The RS 5’s standard tires provide better handling because they have a lower 35 series profile (height to width ratio) that provides a stiffer sidewall than the 911’s standard 40 series front tires. The RS 5’s optional tires have a lower 30 series profile than the 911’s optional 35 series front tires.

Suspension and Handling

For a smoother ride and more stable handling, the RS 5’s wheelbase is 12.4 inches longer than on the 911 (108.9 inches vs. 96.5 inches).

For better handling and stability, the track (width between the wheels) on the RS 5 is 1.8 inches wider in the front and 1.3 inches wider in the rear than the average track on the 911.

Passenger Space

Because it has more passenger and cargo room, the EPA rates the RS 5 a Subcompact car, while the 911 Coupe is rated a Minicompact.

The RS 5 has 14 cubic feet more passenger volume than the 911 Coupe (84 vs. 70).

The RS 5 has 1 inch more front headroom, 4.3 inches more front shoulder room, 5.1 inches more rear headroom, 7.7 inches more rear legroom and 7 inches more rear shoulder room than the 911 Coupe.

Cargo Capacity

The RS 5 has a much larger trunk than the 911 Coupe with its rear seat up (11.6 vs. 5.1 cubic feet). The RS 5 has a much larger trunk with its rear seat folded than the 911 Coupe with its rear seat folded (11.6 vs. 9.1 cubic feet).

With its coupe body style, valet key, locking rear seatbacks and remote trunk release lockout, the RS 5 offers cargo security. The 911’s non-lockable folding seat and non-lockable remote release defeat cargo security.

To make loading groceries and cargo easier when your hands are full, the RS 5’s trunk can be opened just by kicking your foot under the back bumper, leaving your hands completely free. The 911 doesn’t offer a hands-free gesture to open its trunk, forcing you to put cargo down if your hands are full.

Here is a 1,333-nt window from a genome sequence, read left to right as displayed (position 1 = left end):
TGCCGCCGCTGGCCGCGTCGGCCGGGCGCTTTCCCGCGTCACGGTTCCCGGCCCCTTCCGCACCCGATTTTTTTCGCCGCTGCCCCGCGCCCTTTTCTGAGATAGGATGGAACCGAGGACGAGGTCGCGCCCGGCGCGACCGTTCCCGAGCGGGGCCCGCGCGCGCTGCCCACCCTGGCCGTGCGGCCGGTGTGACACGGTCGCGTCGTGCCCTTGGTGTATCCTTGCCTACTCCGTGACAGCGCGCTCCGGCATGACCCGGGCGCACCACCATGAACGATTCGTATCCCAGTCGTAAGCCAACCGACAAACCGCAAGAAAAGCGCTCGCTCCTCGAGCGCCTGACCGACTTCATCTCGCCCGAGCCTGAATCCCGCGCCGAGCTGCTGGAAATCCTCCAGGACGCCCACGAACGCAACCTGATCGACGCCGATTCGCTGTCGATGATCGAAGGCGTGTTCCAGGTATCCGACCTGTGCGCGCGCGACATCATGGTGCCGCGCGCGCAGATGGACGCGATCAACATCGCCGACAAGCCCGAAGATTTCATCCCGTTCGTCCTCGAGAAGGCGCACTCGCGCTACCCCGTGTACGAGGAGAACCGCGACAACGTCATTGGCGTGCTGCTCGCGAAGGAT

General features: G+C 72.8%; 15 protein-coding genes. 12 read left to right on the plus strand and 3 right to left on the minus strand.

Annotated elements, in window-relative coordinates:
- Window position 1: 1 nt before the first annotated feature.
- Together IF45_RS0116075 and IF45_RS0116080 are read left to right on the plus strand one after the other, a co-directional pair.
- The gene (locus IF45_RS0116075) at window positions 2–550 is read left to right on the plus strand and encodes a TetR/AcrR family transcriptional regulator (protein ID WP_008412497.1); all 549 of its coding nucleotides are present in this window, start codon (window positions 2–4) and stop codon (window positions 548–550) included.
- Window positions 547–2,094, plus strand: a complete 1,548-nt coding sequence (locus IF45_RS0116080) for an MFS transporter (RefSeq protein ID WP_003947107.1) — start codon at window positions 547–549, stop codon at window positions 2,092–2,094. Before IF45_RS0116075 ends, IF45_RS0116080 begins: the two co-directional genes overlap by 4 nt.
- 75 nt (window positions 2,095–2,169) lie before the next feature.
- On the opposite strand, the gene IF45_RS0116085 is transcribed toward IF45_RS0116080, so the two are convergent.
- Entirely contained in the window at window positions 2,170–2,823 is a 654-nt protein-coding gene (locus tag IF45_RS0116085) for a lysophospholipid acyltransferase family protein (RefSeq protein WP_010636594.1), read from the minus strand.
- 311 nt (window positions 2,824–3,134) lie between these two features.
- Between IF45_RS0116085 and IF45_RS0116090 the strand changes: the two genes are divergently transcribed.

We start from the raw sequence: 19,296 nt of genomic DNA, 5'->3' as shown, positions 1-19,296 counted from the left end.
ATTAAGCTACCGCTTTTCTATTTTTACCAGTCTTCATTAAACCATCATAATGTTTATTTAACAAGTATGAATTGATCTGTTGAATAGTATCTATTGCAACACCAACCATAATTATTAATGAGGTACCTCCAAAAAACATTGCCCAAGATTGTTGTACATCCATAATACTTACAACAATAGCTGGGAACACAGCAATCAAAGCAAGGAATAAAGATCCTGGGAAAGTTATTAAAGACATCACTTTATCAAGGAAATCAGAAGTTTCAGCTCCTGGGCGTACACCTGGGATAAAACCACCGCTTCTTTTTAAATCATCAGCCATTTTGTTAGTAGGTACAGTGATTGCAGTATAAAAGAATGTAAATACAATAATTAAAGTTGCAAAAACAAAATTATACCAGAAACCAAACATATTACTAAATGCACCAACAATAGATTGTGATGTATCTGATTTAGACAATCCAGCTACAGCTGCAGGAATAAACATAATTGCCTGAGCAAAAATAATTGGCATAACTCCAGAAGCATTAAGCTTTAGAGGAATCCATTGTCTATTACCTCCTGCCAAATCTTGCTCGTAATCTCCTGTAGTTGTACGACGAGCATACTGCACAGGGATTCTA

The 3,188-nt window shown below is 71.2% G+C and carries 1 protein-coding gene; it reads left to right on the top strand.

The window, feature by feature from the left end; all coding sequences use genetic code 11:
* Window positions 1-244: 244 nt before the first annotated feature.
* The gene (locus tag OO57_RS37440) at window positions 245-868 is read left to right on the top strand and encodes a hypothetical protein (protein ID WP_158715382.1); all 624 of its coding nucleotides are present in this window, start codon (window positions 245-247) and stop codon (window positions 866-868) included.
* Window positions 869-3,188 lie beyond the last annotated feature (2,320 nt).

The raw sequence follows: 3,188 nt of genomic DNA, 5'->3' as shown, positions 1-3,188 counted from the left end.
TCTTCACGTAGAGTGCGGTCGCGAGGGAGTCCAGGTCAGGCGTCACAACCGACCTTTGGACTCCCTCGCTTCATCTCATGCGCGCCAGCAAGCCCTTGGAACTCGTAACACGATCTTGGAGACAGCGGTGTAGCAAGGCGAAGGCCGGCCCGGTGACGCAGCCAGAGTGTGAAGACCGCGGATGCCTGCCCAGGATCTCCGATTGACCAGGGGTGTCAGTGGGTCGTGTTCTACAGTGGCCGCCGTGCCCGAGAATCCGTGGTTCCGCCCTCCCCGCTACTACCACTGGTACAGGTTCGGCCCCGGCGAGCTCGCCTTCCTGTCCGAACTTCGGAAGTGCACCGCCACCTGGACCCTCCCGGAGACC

The RS 5 offers an optional heads-up display that projects speed and other key instrumentation readouts in front of the driver’s line of sight, allowing drivers to view information without diverting their eyes from the road. The 911 doesn’t offer a heads-up display.

If the windows are left open on the RS 5 the driver can close them all at the outside door handle. On a hot day the driver can also lower the windows the same way. The driver of the 911 can only operate the windows from inside the vehicle, with the ignition on.

The Audi Advanced Key standard on the RS 5 allows you to unlock the driver’s door, trunk and start the engine all without removing a key from pocket or purse. This eliminates searching for keys before loading groceries, getting in the vehicle in bad weather or making a hurried start to your trip. The Porsche 911’s available Porsche Entry and Drive doesn’t unlock the trunk.

Heated windshield washer nozzles are standard on the RS 5 to prevent washer fluid and nozzles from freezing and help continue to keep the windshield clear in sub-freezing temperatures. The 911 doesn’t offer heated windshield washer nozzles.

To shield the driver and front passenger’s vision over a larger portion of the windshield and side windows, the RS 5 has standard extendable sun visors. The 911 doesn’t offer extendable visors.

For greater rear passenger comfort, the RS 5 has standard rear a/c vents to keep rear occupants more comfortable. The 911 doesn’t offer rear vents.

The RS 5’s optional Park Steering Assist can parallel park or back into a parking spot by itself, with the driver only controlling speed with the brake pedal. The 911 doesn’t offer an automated parking system.

© 1991-2018 Advanta-STAR Automotive Research. All rights reserved.